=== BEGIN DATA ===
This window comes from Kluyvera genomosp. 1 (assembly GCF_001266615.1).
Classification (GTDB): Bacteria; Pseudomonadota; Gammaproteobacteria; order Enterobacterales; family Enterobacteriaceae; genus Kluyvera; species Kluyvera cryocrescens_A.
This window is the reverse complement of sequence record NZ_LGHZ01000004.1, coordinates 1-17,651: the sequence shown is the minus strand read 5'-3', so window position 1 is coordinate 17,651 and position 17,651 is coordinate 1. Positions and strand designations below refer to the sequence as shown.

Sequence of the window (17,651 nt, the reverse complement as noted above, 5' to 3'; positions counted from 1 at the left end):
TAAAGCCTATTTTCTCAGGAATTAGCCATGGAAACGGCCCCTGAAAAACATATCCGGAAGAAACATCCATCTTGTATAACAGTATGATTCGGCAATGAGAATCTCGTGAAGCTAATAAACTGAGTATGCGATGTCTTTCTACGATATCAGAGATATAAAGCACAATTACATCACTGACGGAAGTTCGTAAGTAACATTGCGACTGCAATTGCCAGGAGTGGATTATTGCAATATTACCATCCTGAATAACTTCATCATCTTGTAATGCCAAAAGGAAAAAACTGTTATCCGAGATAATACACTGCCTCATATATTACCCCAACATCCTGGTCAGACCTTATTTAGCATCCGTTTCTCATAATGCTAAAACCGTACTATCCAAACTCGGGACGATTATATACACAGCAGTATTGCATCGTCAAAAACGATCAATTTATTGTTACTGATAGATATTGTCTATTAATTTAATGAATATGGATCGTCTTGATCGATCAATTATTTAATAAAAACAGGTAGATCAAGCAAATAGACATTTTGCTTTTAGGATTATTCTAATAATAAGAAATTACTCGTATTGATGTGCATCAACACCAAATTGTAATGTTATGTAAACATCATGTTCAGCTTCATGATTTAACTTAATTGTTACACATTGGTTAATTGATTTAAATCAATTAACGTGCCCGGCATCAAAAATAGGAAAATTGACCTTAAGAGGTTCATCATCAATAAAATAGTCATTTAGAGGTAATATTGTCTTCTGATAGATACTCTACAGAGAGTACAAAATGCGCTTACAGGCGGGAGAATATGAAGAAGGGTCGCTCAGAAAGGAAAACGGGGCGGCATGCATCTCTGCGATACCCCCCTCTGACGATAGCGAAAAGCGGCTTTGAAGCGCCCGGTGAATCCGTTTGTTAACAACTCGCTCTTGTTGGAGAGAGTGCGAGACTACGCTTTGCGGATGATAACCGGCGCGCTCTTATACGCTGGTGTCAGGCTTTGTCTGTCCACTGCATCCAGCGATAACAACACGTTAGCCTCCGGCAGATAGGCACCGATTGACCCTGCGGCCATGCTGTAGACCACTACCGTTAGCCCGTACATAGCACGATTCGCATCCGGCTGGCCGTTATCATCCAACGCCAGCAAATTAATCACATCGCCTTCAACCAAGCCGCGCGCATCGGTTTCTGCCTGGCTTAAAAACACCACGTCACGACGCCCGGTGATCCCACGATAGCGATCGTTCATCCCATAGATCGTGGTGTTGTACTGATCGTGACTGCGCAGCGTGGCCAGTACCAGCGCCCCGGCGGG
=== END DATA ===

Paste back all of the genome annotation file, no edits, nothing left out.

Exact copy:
This window comes from Kluyvera genomosp. 1 (assembly GCF_001266615.1).
Classification (GTDB): Bacteria; Pseudomonadota; Gammaproteobacteria; order Enterobacterales; family Enterobacteriaceae; genus Kluyvera; species Kluyvera cryocrescens_A.
This window is the reverse complement of sequence record NZ_LGHZ01000004.1, coordinates 1-17,651: the sequence shown is the minus strand read 5'-3', so window position 1 is coordinate 17,651 and position 17,651 is coordinate 1. Positions and strand designations below refer to the sequence as shown.

Sequence of the window (17,651 nt, the reverse complement as noted above, 5' to 3'; positions counted from 1 at the left end):
TAAAGCCTATTTTCTCAGGAATTAGCCATGGAAACGGCCCCTGAAAAACATATCCGGAAGAAACATCCATCTTGTATAACAGTATGATTCGGCAATGAGAATCTCGTGAAGCTAATAAACTGAGTATGCGATGTCTTTCTACGATATCAGAGATATAAAGCACAATTACATCACTGACGGAAGTTCGTAAGTAACATTGCGACTGCAATTGCCAGGAGTGGATTATTGCAATATTACCATCCTGAATAACTTCATCATCTTGTAATGCCAAAAGGAAAAAACTGTTATCCGAGATAATACACTGCCTCATATATTACCCCAACATCCTGGTCAGACCTTATTTAGCATCCGTTTCTCATAATGCTAAAACCGTACTATCCAAACTCGGGACGATTATATACACAGCAGTATTGCATCGTCAAAAACGATCAATTTATTGTTACTGATAGATATTGTCTATTAATTTAATGAATATGGATCGTCTTGATCGATCAATTATTTAATAAAAACAGGTAGATCAAGCAAATAGACATTTTGCTTTTAGGATTATTCTAATAATAAGAAATTACTCGTATTGATGTGCATCAACACCAAATTGTAATGTTATGTAAACATCATGTTCAGCTTCATGATTTAACTTAATTGTTACACATTGGTTAATTGATTTAAATCAATTAACGTGCCCGGCATCAAAAATAGGAAAATTGACCTTAAGAGGTTCATCATCAATAAAATAGTCATTTAGAGGTAATATTGTCTTCTGATAGATACTCTACAGAGAGTACAAAATGCGCTTACAGGCGGGAGAATATGAAGAAGGGTCGCTCAGAAAGGAAAACGGGGCGGCATGCATCTCTGCGATACCCCCCTCTGACGATAGCGAAAAGCGGCTTTGAAGCGCCCGGTGAATCCGTTTGTTAACAACTCGCTCTTGTTGGAGAGAGTGCGAGACTACGCTTTGCGGATGATAACCGGCGCGCTCTTATACGCTGGTGTCAGGCTTTGTCTGTCCACTGCATCCAGCGATAACAACACGTTAGCCTCCGGCAGATAGGCACCGATTGACCCTGCGGCCATGCTGTAGACCACTACCGTTAGCCCGTACATAGCACGATTCGCATCCGGCTGGCCGTTATCATCCAACGCCAGCAAATTAATCACATCGCCTTCAACCAAGCCGCGCGCATCGGTTTCTGCCTGGCTTAAAAACACCACGTCACGACGCCCGGTGATCCCACGATAGCGATCGTTCATCCCATAGATCGTGGTGTTGTACTGATCGTGACTGCGCAGCGTGGCCAGTACCAGCGCCCCGGCGGG